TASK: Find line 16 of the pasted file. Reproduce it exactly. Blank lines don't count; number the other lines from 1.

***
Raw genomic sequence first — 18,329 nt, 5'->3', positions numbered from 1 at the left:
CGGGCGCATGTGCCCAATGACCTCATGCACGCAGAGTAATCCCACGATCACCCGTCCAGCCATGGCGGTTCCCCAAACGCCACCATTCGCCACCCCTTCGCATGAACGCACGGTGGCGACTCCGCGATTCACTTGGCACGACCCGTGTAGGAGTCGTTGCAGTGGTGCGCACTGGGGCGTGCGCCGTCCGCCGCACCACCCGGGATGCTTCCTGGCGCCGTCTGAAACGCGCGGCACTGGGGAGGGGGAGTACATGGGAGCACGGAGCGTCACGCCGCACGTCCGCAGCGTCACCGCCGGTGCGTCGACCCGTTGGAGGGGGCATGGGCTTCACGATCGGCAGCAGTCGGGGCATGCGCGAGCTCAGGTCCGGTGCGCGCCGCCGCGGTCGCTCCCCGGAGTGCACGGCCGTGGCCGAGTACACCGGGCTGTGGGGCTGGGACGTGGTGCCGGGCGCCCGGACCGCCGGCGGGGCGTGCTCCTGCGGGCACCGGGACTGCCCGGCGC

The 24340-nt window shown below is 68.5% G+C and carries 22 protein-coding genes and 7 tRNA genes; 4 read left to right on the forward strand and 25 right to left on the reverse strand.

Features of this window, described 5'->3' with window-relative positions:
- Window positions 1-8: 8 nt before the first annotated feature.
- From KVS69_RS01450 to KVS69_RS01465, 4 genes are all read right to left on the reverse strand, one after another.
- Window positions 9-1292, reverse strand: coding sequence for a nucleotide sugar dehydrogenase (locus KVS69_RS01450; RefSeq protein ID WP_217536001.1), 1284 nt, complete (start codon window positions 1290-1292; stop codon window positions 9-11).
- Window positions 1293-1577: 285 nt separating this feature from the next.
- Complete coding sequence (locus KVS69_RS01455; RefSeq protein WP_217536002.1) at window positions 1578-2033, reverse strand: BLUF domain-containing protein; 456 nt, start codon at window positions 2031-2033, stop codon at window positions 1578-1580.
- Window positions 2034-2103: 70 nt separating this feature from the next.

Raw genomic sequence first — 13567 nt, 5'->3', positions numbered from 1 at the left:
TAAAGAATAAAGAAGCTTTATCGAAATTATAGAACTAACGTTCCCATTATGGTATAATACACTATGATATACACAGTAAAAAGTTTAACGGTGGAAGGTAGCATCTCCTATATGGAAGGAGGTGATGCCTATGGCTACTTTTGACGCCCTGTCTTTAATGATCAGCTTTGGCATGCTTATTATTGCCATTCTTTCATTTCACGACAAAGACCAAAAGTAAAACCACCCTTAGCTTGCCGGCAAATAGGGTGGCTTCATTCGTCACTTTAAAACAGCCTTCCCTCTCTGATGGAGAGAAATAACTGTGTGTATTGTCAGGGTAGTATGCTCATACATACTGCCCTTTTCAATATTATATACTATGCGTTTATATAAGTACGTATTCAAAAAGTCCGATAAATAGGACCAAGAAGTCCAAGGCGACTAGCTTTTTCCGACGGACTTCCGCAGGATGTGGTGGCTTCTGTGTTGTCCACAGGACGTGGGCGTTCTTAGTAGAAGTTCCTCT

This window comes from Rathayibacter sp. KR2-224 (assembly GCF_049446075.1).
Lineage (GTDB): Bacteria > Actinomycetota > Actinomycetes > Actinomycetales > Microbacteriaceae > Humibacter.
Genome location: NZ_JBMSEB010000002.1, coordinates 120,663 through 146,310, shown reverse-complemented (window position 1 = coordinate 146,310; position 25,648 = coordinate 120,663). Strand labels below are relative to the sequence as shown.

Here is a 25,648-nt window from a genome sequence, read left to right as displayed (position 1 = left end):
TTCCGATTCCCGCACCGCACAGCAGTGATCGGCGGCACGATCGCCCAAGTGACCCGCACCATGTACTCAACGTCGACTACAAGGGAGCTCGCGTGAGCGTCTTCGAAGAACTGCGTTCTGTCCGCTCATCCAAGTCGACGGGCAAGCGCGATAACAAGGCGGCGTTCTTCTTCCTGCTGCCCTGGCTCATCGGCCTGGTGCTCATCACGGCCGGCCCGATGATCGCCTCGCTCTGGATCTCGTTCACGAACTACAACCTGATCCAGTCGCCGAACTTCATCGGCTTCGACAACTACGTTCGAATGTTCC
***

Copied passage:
Here is a 25,648-nt window from a genome sequence, read left to right as displayed (position 1 = left end):